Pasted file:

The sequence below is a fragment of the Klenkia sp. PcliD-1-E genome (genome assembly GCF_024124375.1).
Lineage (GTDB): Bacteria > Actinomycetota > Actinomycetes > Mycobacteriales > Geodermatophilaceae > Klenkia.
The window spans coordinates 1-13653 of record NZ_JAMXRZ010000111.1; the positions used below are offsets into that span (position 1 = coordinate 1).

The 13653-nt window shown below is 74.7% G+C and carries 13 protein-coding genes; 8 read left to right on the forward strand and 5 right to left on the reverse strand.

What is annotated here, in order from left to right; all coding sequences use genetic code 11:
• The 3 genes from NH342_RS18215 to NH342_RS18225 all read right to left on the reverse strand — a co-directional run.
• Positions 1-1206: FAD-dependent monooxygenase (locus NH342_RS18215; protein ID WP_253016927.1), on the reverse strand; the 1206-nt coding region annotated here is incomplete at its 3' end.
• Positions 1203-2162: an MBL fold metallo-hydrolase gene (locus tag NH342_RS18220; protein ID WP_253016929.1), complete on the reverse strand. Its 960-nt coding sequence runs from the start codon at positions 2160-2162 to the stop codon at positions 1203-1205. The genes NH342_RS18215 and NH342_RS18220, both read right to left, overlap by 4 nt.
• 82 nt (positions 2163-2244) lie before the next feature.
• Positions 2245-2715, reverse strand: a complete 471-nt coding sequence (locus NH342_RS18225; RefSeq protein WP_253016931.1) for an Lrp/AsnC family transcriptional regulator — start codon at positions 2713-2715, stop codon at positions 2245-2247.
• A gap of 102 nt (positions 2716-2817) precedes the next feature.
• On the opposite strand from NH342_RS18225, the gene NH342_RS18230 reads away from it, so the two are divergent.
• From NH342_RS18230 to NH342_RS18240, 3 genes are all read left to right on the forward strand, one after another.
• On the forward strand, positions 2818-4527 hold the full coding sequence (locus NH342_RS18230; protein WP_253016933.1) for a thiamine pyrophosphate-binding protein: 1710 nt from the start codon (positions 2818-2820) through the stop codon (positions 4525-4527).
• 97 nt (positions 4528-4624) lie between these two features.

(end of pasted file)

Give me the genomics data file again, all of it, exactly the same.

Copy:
The sequence below is a fragment of the Klenkia sp. PcliD-1-E genome (genome assembly GCF_024124375.1).
Lineage (GTDB): Bacteria > Actinomycetota > Actinomycetes > Mycobacteriales > Geodermatophilaceae > Klenkia.
The window spans coordinates 1-13653 of record NZ_JAMXRZ010000111.1; the positions used below are offsets into that span (position 1 = coordinate 1).

The 13653-nt window shown below is 74.7% G+C and carries 13 protein-coding genes; 8 read left to right on the forward strand and 5 right to left on the reverse strand.

What is annotated here, in order from left to right; all coding sequences use genetic code 11:
• The 3 genes from NH342_RS18215 to NH342_RS18225 all read right to left on the reverse strand — a co-directional run.
• Positions 1-1206: FAD-dependent monooxygenase (locus NH342_RS18215; protein ID WP_253016927.1), on the reverse strand; the 1206-nt coding region annotated here is incomplete at its 3' end.
• Positions 1203-2162: an MBL fold metallo-hydrolase gene (locus tag NH342_RS18220; protein ID WP_253016929.1), complete on the reverse strand. Its 960-nt coding sequence runs from the start codon at positions 2160-2162 to the stop codon at positions 1203-1205. The genes NH342_RS18215 and NH342_RS18220, both read right to left, overlap by 4 nt.
• 82 nt (positions 2163-2244) lie before the next feature.
• Positions 2245-2715, reverse strand: a complete 471-nt coding sequence (locus NH342_RS18225; RefSeq protein WP_253016931.1) for an Lrp/AsnC family transcriptional regulator — start codon at positions 2713-2715, stop codon at positions 2245-2247.
• A gap of 102 nt (positions 2716-2817) precedes the next feature.
• On the opposite strand from NH342_RS18225, the gene NH342_RS18230 reads away from it, so the two are divergent.
• From NH342_RS18230 to NH342_RS18240, 3 genes are all read left to right on the forward strand, one after another.
• On the forward strand, positions 2818-4527 hold the full coding sequence (locus NH342_RS18230; protein WP_253016933.1) for a thiamine pyrophosphate-binding protein: 1710 nt from the start codon (positions 2818-2820) through the stop codon (positions 4525-4527).
• 97 nt (positions 4528-4624) lie between these two features.